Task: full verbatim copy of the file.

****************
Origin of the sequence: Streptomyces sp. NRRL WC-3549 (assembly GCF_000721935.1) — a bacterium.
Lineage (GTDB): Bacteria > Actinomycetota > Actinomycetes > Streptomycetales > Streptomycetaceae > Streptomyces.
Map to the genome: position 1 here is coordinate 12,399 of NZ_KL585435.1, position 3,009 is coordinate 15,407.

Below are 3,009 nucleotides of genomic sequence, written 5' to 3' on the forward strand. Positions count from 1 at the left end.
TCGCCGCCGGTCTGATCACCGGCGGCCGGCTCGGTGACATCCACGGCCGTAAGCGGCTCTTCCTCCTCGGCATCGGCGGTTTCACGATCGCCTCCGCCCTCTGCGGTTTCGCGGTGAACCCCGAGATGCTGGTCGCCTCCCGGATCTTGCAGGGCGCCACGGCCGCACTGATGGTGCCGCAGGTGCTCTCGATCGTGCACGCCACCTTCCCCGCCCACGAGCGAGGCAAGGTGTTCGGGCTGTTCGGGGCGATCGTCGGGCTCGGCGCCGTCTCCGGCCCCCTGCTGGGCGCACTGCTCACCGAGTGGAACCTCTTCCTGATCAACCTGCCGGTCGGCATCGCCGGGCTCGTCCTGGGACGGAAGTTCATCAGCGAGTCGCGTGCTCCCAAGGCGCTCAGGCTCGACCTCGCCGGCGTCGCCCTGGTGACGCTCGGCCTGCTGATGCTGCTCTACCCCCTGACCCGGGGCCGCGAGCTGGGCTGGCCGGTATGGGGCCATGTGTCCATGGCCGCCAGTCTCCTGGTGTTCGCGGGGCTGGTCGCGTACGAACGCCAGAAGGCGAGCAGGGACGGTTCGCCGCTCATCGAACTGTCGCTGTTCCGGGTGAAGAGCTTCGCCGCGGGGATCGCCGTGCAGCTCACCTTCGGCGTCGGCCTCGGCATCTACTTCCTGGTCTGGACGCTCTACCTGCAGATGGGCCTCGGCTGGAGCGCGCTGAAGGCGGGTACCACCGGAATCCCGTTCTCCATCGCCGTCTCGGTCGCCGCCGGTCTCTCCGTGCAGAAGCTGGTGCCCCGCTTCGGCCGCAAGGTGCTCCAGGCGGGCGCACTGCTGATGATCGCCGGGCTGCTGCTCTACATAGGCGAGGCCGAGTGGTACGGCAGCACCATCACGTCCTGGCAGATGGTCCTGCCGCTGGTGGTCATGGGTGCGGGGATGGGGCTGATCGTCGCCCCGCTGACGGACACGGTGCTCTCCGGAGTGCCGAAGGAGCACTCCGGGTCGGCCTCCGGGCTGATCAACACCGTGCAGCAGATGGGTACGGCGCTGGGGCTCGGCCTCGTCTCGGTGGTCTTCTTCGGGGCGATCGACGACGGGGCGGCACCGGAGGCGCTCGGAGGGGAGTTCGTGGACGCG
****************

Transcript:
Origin of the sequence: Streptomyces sp. NRRL WC-3549 (assembly GCF_000721935.1) — a bacterium.
Lineage (GTDB): Bacteria > Actinomycetota > Actinomycetes > Streptomycetales > Streptomycetaceae > Streptomyces.
Map to the genome: position 1 here is coordinate 12,399 of NZ_KL585435.1, position 3,009 is coordinate 15,407.

Below are 3,009 nucleotides of genomic sequence, written 5' to 3' on the forward strand. Positions count from 1 at the left end.
TCGCCGCCGGTCTGATCACCGGCGGCCGGCTCGGTGACATCCACGGCCGTAAGCGGCTCTTCCTCCTCGGCATCGGCGGTTTCACGATCGCCTCCGCCCTCTGCGGTTTCGCGGTGAACCCCGAGATGCTGGTCGCCTCCCGGATCTTGCAGGGCGCCACGGCCGCACTGATGGTGCCGCAGGTGCTCTCGATCGTGCACGCCACCTTCCCCGCCCACGAGCGAGGCAAGGTGTTCGGGCTGTTCGGGGCGATCGTCGGGCTCGGCGCCGTCTCCGGCCCCCTGCTGGGCGCACTGCTCACCGAGTGGAACCTCTTCCTGATCAACCTGCCGGTCGGCATCGCCGGGCTCGTCCTGGGACGGAAGTTCATCAGCGAGTCGCGTGCTCCCAAGGCGCTCAGGCTCGACCTCGCCGGCGTCGCCCTGGTGACGCTCGGCCTGCTGATGCTGCTCTACCCCCTGACCCGGGGCCGCGAGCTGGGCTGGCCGGTATGGGGCCATGTGTCCATGGCCGCCAGTCTCCTGGTGTTCGCGGGGCTGGTCGCGTACGAACGCCAGAAGGCGAGCAGGGACGGTTCGCCGCTCATCGAACTGTCGCTGTTCCGGGTGAAGAGCTTCGCCGCGGGGATCGCCGTGCAGCTCACCTTCGGCGTCGGCCTCGGCATCTACTTCCTGGTCTGGACGCTCTACCTGCAGATGGGCCTCGGCTGGAGCGCGCTGAAGGCGGGTACCACCGGAATCCCGTTCTCCATCGCCGTCTCGGTCGCCGCCGGTCTCTCCGTGCAGAAGCTGGTGCCCCGCTTCGGCCGCAAGGTGCTCCAGGCGGGCGCACTGCTGATGATCGCCGGGCTGCTGCTCTACATAGGCGAGGCCGAGTGGTACGGCAGCACCATCACGTCCTGGCAGATGGTCCTGCCGCTGGTGGTCATGGGTGCGGGGATGGGGCTGATCGTCGCCCCGCTGACGGACACGGTGCTCTCCGGAGTGCCGAAGGAGCACTCCGGGTCGGCCTCCGGGCTGATCAACACCGTGCAGCAGATGGGTACGGCGCTGGGGCTCGGCCTCGTCTCGGTGGTCTTCTTCGGGGCGATCGACGACGGGGCGGCACCGGAGGCGCTCGGAGGGGAGTTCGTGGACGCG